But don't let this scare you away from Konniy market. It's a wonderful place to shop for fresh produce and people are usually very friendly by Ukrainian standards. I'll definitely go back, but without the camera!

How to get there: hop on the Oleksiivska (green) line and get off at Площа Повстання (Ploshchad Vosstaniya). You'll find yourself in a big park. Konniy rinok is nearby, just across the street.

During the winter I suggest you warm up afterwards at Pizza Maranello, which is catty corner from the market.
Thawing frozen hands with hot tea at Pizza Maranello

And finally, some of our haul-
but the vodka is from Karavan- the side of the bottle reads space edition!- and the mushrooms in the back are from a friend

If you're curious, the Konniy market has a website with lots of info about the market's origins.

And in fact, Ploshchad Vosstaniya metro stop is surrounded by many other interesting things, like the Metalist Stadium, a scary giant head, and Kharkov's yeast factory. Click on the links to keep reading!


  1. This the BEST post of yours that I have read! Thank you! I am going to find this place. BEAUTIFUL!!!

    1. Thank you, itinerantyak!! :) If you come to Kharkov, I can show the market to you, just drop me a line!

  2. I agree, this post is great at SO MANY levels. I thought all Americans were black.... hahaha.
    There is not a single day I don't think I've got to stop at a real market and explore. And guess what. I feel the same way about taking photos of people. But today I did, of no less than the security guard at our local store because their hawk eyes actually make my blood boil. I'm working on a blog post - not sure if I'm brave enough yet to post it :)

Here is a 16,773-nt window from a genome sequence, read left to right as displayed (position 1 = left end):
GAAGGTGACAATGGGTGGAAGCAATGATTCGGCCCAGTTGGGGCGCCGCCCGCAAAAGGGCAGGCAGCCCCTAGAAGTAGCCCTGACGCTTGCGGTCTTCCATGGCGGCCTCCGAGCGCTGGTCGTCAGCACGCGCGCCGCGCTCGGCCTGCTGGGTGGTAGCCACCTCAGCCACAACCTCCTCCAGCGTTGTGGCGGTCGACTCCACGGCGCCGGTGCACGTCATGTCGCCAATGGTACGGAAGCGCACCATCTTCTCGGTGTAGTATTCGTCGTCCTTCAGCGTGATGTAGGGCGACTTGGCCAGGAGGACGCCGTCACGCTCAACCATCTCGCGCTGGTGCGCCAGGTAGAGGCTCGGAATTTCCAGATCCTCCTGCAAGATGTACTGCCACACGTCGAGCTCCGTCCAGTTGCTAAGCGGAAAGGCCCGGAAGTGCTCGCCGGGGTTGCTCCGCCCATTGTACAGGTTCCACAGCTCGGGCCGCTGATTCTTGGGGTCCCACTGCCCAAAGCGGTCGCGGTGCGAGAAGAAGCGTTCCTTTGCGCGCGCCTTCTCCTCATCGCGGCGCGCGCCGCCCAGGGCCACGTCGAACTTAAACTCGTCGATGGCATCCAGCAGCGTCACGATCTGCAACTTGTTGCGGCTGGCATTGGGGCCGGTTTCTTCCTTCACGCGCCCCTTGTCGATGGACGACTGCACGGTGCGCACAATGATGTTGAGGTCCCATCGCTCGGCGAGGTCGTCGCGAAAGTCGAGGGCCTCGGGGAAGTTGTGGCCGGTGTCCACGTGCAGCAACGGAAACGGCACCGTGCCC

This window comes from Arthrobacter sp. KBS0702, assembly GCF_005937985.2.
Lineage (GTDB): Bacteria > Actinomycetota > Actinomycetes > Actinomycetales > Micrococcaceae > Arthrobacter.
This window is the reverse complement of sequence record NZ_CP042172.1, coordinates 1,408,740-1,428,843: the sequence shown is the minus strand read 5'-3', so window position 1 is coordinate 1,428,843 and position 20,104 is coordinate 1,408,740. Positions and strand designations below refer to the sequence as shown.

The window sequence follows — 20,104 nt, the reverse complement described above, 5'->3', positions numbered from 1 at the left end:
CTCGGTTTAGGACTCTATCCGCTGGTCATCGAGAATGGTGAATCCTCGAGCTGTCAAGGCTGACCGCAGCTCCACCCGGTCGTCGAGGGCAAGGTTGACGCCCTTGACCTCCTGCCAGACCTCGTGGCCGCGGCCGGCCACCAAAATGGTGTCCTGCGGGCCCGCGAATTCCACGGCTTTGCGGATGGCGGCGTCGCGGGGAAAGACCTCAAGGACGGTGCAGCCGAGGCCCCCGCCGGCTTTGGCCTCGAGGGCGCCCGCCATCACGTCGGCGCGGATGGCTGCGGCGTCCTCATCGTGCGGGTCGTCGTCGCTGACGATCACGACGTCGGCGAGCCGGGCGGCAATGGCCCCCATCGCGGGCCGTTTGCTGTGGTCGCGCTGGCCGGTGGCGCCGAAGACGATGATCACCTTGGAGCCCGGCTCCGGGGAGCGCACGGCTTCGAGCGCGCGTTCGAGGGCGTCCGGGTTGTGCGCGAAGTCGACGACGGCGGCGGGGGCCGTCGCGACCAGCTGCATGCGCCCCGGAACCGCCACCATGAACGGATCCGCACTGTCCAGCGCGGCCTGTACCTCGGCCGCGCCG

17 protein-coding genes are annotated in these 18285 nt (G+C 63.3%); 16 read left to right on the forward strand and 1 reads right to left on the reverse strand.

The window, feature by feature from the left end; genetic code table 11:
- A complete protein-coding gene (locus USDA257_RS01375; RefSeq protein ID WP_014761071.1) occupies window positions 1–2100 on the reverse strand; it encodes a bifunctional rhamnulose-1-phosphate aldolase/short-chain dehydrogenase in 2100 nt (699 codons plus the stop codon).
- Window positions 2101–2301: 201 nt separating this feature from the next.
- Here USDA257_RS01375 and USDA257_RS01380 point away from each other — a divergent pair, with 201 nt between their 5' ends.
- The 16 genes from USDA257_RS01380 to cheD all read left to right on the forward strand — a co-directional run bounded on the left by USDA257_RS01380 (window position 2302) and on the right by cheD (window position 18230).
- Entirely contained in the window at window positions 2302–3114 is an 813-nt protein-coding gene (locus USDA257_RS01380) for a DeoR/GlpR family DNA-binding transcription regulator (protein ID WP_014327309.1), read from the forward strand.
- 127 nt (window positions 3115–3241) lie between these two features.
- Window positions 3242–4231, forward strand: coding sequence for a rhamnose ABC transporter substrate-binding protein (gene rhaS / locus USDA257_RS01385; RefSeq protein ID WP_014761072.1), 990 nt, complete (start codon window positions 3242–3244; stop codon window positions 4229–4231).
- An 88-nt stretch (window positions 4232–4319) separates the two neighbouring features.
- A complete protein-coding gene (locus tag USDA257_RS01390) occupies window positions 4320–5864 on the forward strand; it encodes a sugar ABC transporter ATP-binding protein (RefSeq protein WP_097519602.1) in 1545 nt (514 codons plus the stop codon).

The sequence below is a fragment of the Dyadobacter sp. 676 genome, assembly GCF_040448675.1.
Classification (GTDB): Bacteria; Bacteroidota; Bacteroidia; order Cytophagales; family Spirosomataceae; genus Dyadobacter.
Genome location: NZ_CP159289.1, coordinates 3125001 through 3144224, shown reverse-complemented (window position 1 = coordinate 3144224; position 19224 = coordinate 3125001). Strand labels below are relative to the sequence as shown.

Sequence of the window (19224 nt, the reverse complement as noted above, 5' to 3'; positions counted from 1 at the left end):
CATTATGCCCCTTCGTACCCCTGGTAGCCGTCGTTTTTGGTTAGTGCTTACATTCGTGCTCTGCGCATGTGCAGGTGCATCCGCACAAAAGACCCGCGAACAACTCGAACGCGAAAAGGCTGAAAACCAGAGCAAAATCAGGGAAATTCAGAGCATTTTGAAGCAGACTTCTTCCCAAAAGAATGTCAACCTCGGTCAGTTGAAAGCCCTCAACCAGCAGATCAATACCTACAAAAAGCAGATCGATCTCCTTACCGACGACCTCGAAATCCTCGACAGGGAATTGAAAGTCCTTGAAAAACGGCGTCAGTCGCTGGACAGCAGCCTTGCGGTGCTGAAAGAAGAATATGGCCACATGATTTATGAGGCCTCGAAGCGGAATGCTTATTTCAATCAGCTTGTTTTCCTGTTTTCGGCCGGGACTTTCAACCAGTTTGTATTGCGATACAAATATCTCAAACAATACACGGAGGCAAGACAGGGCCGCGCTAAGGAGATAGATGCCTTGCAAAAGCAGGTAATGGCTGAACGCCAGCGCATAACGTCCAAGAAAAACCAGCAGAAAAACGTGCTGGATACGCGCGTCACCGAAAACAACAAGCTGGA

1. Hi MCD, like itinerantyak said below, please do post it! It will be very interesting to read/see. I'll always remember the story you told about photographing art at that ice skating place and having to deal with a pissed-off security guard, haha. There was this bookstore here with a hawk-eyed guard that made my blood boil. Every time I went in the store he would follow me around like his life depended on it. SO annoying! Finally the bookstore went out of business and had a closing sale that was so chaotic that all he could do was just sit there, overwhelmed, while crowds of people pawed through piles of books on the floor... and that was the end of that. But I'm sure he's still out there, at some other store. Or perhaps he moved to Kiev! :p